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The Importance of Learning and Sharing Emergency Preparedness Resources

Have you ever heard of Public Safety Canada, or visited their website? Committed to mitigating disasters nationally and keeping the country safe, they’re a resource not to be missed when you’re doing your own, personal emergency preparations or you’re considering sharing emergency preparedness resources.

Not only do they strategize and make plans, they train federal employees in emergency management through a learning partnership with Canada School of Public Service. Public Safety Canada is also in the process of exploring ways of expand access to training.

Realizing how much time and resources go into this can be a wake-up call for those of us who may be distracted by the busyness of our day-to-day lives. Because we haven’t seen a huge disaster yet, it can be hard to imagine it really happening to us. But natural disasters like the pending “big one” on the West Coast or severe hurricanes on the East Coast are not only for the movies.

Emergency preparedness is not only important for keeping ourselves as safe as possible, it’s important because it could very well allow us to keep our loved ones, neighbours or complete strangers safe. And—as you’ll probably agree—the more lives we can collectively save, the better.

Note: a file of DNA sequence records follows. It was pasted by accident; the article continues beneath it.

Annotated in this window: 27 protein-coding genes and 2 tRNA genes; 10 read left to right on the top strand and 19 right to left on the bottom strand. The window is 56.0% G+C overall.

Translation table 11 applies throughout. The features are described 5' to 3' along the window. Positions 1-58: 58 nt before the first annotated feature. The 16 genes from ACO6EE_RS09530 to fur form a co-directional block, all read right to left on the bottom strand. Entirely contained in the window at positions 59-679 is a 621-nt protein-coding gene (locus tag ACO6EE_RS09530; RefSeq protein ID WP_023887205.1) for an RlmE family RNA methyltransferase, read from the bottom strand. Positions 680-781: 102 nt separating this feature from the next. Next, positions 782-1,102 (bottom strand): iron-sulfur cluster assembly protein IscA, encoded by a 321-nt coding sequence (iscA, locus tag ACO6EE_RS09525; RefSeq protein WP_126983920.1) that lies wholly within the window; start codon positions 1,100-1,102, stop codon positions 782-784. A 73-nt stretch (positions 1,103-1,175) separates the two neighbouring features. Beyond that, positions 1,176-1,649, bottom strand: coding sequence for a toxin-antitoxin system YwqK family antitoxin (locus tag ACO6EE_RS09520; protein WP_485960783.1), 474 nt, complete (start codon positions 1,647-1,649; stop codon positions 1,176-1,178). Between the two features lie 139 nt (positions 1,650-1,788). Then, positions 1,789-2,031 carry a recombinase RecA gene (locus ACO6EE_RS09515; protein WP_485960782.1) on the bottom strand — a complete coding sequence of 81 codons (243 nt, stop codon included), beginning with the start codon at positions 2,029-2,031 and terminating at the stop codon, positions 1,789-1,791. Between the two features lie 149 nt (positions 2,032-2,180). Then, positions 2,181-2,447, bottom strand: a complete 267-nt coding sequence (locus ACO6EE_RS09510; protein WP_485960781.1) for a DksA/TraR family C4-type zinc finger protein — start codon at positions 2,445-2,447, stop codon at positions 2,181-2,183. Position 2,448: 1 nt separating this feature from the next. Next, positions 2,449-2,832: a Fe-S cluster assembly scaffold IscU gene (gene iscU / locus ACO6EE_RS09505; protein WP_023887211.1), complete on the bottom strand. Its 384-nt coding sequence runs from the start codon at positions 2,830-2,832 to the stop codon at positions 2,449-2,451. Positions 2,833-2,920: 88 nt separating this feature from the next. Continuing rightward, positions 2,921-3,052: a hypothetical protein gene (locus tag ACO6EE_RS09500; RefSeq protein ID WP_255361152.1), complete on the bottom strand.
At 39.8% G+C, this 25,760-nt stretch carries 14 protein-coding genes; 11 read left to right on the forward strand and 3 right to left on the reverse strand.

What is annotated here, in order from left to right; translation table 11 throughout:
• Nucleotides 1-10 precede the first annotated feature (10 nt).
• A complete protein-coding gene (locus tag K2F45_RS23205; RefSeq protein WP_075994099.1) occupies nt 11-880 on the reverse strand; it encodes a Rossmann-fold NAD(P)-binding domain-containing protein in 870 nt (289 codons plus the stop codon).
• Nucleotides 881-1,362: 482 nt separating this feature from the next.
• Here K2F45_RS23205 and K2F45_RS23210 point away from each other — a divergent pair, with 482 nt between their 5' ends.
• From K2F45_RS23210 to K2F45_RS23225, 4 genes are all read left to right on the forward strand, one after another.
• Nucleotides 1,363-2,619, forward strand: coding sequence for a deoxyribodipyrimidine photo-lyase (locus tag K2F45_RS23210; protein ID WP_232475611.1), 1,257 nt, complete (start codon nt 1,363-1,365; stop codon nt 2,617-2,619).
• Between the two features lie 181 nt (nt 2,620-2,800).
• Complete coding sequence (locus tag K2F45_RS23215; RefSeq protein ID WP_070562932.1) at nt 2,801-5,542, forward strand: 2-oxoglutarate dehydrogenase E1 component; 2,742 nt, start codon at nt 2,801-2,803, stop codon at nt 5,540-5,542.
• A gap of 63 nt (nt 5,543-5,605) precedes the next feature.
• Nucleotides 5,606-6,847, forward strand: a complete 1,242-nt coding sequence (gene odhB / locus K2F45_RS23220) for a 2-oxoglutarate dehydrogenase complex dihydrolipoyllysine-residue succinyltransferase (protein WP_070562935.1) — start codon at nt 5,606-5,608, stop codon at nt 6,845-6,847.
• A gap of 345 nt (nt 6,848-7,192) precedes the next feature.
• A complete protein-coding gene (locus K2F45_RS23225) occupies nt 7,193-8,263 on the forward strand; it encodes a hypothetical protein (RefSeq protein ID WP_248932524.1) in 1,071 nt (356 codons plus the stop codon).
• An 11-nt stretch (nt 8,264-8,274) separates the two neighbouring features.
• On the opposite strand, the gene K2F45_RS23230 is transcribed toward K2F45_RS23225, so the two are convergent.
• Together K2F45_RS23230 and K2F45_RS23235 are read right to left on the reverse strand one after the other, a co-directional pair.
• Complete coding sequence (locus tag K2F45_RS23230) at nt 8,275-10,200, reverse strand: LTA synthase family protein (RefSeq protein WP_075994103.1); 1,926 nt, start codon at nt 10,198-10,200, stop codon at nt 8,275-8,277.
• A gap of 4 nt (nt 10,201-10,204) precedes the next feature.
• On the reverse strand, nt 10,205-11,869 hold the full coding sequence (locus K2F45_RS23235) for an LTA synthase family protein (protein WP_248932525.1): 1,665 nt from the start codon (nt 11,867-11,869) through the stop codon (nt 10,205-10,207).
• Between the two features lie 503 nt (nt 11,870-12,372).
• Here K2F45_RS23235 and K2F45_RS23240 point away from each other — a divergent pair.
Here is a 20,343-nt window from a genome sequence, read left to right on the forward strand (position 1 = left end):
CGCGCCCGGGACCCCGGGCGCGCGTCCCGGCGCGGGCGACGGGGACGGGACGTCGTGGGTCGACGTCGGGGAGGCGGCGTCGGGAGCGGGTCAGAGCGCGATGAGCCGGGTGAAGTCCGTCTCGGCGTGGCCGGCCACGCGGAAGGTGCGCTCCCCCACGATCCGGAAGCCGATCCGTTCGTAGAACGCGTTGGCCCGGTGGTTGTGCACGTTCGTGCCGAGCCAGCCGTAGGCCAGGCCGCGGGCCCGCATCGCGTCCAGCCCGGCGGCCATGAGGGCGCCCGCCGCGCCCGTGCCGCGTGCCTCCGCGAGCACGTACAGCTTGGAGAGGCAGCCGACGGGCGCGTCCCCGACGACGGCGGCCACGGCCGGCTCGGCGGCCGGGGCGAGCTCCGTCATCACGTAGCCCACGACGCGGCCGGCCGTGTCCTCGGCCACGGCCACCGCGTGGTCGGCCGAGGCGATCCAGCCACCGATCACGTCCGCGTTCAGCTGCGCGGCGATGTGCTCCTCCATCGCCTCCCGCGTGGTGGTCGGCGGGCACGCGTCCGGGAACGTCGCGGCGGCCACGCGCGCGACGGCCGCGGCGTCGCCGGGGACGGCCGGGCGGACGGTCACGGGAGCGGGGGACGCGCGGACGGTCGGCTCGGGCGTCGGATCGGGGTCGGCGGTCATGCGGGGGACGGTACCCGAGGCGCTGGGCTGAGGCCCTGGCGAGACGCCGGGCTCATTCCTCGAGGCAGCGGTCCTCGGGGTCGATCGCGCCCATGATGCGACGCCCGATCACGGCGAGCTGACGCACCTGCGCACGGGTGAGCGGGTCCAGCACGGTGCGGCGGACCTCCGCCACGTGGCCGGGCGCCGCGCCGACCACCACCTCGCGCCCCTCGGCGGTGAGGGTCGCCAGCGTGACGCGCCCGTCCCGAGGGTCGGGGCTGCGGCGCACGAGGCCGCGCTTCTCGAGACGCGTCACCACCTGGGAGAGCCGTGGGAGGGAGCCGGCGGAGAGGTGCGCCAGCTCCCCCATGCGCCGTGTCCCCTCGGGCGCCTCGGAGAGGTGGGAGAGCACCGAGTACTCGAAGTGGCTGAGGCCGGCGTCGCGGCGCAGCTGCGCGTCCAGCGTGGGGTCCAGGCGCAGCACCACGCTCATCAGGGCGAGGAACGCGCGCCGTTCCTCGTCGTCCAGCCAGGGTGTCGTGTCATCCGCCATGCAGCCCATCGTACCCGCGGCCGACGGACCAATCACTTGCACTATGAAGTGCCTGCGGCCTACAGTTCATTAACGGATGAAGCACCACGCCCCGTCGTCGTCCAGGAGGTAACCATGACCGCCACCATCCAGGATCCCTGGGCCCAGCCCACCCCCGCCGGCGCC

If you have some of the basics down, why not consider spreading your knowledge. Perhaps take a look around your community and find a way to share what you’ve learned. You could even start a little fundraising campaign and once you’ve raised enough, purchase some basic items like a workplace emergency kit or some classroom emergency kits. Looking into sharing emergency preparedness resources is also a great way to get to get to know your community.

These communities could include:

  • your workplace
  • your gym, yoga studio or running group
  • your neighbourhood or apartment building
  • your school or your kids’ school
  • any other group you belong to!

The important thing is that—once you’ve read through resources like the ones we’ve shared today—you share what you’ve learned! This way, we can all do our part, instead of leaving it all up to our governments, and see a safer Canada!


Article contributed by Sophie Wooding – Avid gardener and cyclist in Victoria, BC and Content Writer for Frontier.io

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